Nine in 10 Americans would support any trade agreement that offered greater benefits to the United States than to the trading partner. Yet three such agreements in the Western Hemisphere face a hard slog in Congress, although they are in this country’s clear economic interest.
Each agreement converts a one-way preference program that now gives special access to U.S. markets, but no trade access for U.S. products in those countries, into a permanent reciprocal agreement that provides new market access for the United States. Each agreement will open new markets for U.S. goods, while continuing duty free access for our partners.
The first agreement, trade promotion with Peru, is ready for congressional action. Peru’s goods now enter the U.S. duty free while U.S. exports to Peru must pay duties. Our current trade relationship with Peru (and Colombia) is based on the Andean Trade Preferences (ATPDEA), which the Democratic Congress recently renewed for six months. The Peru Trade Promotion Agreement (PTPA) will open Peru’s markets to U.S. goods and services. Renewing one-way time limited Andean Trade Preferences (ATPDEA) was important. Adopting permanent reciprocal free trade with Peru is vital and will offer more hope to Peru than any amount of earthquake assistance.
Both the U.S. and Peru benefit from the agreement:
The U.S. gains immediate market access to Peru for 90 percent of our agricultural products and for 80 percent of our consumer and industrial products.
The U.S. International Trade Commission (ITC) estimates the agreement would result in a larger increase in U.S. exports to Peru ($1.1 billion a year) than in Peru’s exports to the United States ($439 million).
According to the American Farm Bureau Federation, U.S. farm exports could increase by $705 million a year.
U.S. GDP may rise by $2.1 billion or more annually under the agreement, according to the ITC.
Four thousand U.S. small companies that export to Peru will benefit from the agreement.
Peru will maintain duty-free market access to the United States for goods that support 400,000 jobs in Peru. At one Peruvian General Mills supplier, duty-free access to U.S. markets — for asparagus — has boosted employment from 80 to 5,000 over the last 15 years. These Peruvian jobs, created by the opening of U.S. markets, will be sustained only if we keep our markets open.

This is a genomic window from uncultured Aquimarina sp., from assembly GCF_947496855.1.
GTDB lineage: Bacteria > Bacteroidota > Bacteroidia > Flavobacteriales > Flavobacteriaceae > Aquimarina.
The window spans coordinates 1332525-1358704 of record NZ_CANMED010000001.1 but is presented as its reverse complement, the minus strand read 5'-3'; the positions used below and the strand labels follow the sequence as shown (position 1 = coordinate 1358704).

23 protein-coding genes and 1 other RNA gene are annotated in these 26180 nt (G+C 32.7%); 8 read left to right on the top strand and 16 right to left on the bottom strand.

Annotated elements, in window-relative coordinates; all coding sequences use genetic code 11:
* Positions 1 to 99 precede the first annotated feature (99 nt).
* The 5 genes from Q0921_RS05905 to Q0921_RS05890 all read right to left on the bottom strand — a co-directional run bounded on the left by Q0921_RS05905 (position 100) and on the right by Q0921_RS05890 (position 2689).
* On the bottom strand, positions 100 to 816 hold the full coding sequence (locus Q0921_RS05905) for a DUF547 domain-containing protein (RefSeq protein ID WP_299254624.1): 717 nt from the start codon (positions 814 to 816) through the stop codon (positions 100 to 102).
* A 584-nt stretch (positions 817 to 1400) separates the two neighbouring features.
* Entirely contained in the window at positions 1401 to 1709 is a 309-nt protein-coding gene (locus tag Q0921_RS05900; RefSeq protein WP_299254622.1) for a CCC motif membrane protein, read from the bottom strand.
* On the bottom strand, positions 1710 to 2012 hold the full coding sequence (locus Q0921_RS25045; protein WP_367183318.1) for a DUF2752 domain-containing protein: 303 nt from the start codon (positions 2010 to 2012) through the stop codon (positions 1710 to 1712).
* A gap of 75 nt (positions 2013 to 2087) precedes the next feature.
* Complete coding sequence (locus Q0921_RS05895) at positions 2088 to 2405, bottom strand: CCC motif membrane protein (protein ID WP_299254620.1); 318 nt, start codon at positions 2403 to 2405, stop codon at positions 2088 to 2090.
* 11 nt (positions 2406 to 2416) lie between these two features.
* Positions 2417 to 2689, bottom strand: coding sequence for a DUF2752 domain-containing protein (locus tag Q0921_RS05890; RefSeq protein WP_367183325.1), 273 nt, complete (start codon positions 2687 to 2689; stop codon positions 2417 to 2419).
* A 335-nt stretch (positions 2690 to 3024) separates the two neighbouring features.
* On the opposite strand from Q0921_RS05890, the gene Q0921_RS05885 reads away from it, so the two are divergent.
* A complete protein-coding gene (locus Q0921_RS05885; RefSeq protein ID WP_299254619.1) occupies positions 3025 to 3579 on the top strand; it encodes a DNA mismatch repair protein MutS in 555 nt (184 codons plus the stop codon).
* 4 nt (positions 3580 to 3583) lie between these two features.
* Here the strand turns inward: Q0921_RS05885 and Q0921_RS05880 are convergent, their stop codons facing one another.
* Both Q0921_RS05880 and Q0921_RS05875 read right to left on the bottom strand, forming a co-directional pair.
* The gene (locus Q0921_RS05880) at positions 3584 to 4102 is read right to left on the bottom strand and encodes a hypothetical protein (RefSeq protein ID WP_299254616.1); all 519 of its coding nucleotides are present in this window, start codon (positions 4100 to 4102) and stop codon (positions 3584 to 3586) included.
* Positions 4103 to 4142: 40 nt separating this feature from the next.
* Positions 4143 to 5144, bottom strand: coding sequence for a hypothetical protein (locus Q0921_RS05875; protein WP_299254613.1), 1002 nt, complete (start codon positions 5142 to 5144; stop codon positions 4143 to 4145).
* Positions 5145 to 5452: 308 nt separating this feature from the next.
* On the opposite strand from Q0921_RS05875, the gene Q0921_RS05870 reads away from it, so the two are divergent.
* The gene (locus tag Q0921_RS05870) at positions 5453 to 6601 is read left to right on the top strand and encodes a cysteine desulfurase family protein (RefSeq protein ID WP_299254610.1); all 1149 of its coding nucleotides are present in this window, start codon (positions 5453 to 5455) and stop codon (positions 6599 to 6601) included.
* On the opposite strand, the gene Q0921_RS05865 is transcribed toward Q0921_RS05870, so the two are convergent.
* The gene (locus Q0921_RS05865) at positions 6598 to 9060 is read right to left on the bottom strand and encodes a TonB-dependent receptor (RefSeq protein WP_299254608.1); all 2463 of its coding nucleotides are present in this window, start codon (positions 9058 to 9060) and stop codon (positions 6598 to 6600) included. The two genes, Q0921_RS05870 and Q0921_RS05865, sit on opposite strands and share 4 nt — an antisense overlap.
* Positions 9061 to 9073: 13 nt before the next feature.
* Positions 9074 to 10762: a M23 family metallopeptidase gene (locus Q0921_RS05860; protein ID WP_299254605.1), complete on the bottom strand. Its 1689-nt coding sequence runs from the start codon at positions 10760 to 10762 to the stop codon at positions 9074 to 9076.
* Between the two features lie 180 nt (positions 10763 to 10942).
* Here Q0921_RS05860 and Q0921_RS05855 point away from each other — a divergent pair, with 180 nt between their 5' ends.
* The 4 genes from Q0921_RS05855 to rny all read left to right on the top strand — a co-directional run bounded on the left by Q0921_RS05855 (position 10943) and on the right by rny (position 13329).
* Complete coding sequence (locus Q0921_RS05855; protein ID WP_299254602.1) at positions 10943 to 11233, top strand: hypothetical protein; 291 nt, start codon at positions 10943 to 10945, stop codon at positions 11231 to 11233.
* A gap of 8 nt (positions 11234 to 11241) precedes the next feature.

Since 2004, the U.S. has negotiated with Peru, Colombia, Ecuador, and Panama. Of the four, Peru showed the greatest drive to conclude a win/win agreement with the United States. Former Peruvian President Toledo, whose popularity sometimes dropped into single digits and rarely rose above 20 percent, had the vision and courage to fight for his country’s future as a trading nation. He knew granting reciprocal access for U.S. products to Peruvian markets while gaining permanent Peruvian access to U.S. markets was the path out of poverty for thousands of Peruvians.
In December 2005, Peru, having a strong desire to sign the agreement during President Toledo’s tenure, took the initiative to become the first Andean country to complete negotiations with the United States. Nearly two years have passed since those negotiations concluded.
The Peruvian and U.S. governments signed the agreement in April 2006. Before the Peruvian Congress took up the agreement, Peru elected a new president. Mr. Toledo led a spirited campaign to leave a legacy of trade liberalization. The Peruvian Congress delivered; it passed the U.S.-Peru Trade Promotion Agreement 78-14.
Peru’s new President Alan Garcia, though of a different party and philosophy than Mr. Toledo, embraced the trade agreement. Mr. Garcia’s administration has continued to press forward on health, sanitary issues and labor reforms, and has worked with the new Democratic leadership of our Congress to address their concerns. The Peruvian Congress has acted swiftly to adopt revised language reflecting those concerns.
The United States initiated the Andean negotiations as a way to break an impasse in the hemisphere, convert a preference program to reciprocal free trade and advance free trade. Should Congress not approve the results of the negotiations we initiated, we will be seen to have acted in bad faith.
President Garcia has stepped forward as a pragmatic alternative to Hugo Chavez. Congressional approval of this trade agreement will have a tremendous demonstration effect. To disapprove it would have serious consequences for U.S. credibility.
Peru had the courage to conclude an agreement with the U.S., despite difficult domestic and hemispheric political conditions. Peru also demonstrated the flexibility to adapt an agreement their Congress had already approved to meet the concerns of the new U.S. Congress. For the good of both countries, the U.S. Congress should act now to approve that agreement.
Barbara Bowie-Whitman is the former trade policy coordinator in the U.S. State Department’s Western Hemisphere Bureau.